Clinically significant discrepancies exist between invasive and noninvasive systolic blood pressure measurements during hypotension. Mean blood pressure from both techniques may be interpreted in a consistent manner in assessing patients’ prognosis. Our results suggest that mean rather than systolic blood pressure is the preferred metric in the ICU to guide therapy. (Crit Care Med 2013;41:0–0)
arterial blood pressure monitoring; blood pressure; hemodynamic monitoring; hypotension; medical devices
Connective tissue growth factor (CTGF) has different roles in different types of cancer. However, the involvement and molecular basis of CTGF in tumor progression and prognosis of human nasopharyngeal carcinoma (NPC) have almost never been reported. In this study, we observed that downregulated CTGF expression was significantly associated with NPC progression and poor prognosis. Knockdown of CTGF markedly elevated the ability of cell proliferation in vivo and in vitro. Subsequently, we discovered that the reduction of CTGF increased the expression of miR-18b, an oncomir-promoting cell proliferation. Further, we discovered that attenuated CTGF-mediated upregulation of miR-18b was dependent on the increased binding of transcription factors Jun proto-oncogene (C-Jun) and v-Myc myelocytomatosis viral oncogene homolog (C-Myc) to miR-18b promoter region via phosphoinositide 3-kinase (PI3K)/AKT pathway. Finally, we further found that miR-18b directly suppressed the expression of CTGF in NPC. In clinical fresh specimens, miR-18b was widely overexpressed and inversely correlated with CTGF expression in NPC. Our studies are the first to demonstrate that reduced CTGF as an unfavorable prognosis factor mediates the activation of miR-18b, an oncomir directly suppresses CTGF expression, by PI3K/AKT/C-Jun and C-Myc and promotes cell growth of NPC.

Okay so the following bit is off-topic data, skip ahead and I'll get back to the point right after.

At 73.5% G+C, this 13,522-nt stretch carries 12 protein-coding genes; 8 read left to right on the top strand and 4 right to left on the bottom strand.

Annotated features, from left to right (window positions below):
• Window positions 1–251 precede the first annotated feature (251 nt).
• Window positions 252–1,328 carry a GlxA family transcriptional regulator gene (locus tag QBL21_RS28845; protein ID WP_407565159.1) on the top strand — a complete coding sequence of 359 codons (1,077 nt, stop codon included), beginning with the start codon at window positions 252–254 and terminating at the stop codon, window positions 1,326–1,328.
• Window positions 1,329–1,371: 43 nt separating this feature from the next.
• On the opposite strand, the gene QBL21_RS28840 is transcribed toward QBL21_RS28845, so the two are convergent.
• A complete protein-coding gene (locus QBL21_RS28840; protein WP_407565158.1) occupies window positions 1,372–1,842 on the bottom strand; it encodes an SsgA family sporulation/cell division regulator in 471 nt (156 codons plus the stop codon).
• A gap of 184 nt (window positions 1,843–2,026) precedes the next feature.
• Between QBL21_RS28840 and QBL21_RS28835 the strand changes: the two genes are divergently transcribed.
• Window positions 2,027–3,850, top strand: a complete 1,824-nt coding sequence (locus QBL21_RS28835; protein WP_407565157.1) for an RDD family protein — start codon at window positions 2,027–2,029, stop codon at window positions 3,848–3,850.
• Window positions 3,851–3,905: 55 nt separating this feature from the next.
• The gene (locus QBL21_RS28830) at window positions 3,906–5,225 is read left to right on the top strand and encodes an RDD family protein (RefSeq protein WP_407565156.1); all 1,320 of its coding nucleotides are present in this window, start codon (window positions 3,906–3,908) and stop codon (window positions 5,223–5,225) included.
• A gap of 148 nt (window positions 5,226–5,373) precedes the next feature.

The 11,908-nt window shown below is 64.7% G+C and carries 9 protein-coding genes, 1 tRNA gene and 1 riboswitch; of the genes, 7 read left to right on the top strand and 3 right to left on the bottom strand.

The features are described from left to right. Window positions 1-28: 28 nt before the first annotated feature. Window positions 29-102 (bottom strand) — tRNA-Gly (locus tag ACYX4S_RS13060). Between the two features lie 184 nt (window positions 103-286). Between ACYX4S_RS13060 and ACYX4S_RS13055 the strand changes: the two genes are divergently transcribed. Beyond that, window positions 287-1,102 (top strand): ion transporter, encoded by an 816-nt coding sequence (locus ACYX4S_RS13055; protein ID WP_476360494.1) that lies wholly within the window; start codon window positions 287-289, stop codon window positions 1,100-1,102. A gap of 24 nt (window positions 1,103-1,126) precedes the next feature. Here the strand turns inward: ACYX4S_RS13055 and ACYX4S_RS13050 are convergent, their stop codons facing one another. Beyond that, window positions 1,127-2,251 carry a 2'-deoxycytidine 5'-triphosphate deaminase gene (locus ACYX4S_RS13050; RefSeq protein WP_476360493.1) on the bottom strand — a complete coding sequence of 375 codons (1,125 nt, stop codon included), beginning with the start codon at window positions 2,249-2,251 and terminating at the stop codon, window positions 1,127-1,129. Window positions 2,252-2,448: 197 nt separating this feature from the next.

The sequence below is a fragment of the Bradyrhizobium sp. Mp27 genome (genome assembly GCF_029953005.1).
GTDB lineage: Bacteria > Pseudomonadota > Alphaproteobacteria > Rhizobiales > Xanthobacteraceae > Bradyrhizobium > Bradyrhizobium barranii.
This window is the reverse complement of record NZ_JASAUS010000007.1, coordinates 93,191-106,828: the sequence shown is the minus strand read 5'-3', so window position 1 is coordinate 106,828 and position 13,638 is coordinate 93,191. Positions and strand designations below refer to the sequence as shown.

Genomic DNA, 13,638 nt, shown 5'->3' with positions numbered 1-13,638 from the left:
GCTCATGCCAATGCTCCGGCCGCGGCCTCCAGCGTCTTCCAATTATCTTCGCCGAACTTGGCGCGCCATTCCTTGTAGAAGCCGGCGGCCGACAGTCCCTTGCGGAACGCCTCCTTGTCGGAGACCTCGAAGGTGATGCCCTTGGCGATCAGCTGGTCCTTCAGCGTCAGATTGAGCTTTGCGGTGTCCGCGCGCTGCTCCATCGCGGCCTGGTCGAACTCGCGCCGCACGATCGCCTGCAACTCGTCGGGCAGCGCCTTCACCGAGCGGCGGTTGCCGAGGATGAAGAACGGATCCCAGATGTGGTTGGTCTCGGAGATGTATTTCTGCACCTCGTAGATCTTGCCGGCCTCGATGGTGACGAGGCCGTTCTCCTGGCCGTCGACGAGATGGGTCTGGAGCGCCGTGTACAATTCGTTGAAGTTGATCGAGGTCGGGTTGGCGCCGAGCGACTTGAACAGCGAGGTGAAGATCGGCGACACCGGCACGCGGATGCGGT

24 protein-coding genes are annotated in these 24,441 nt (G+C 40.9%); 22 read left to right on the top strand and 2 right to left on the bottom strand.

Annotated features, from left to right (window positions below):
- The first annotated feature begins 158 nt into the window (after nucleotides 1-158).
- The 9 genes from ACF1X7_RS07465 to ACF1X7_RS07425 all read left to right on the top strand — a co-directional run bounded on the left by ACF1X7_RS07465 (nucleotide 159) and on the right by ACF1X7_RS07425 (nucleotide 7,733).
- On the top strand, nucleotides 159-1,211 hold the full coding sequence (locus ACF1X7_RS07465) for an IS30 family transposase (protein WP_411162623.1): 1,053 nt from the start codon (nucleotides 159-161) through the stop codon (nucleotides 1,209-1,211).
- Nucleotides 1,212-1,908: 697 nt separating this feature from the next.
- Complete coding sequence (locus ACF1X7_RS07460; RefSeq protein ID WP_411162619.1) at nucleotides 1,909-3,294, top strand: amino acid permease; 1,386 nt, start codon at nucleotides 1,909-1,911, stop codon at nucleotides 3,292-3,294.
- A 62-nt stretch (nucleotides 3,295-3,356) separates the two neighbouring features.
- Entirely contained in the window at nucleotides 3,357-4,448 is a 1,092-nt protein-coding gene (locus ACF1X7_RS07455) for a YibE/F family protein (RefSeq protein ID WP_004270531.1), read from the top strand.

CTGF; NPC; miR-18b; PI3K/AKT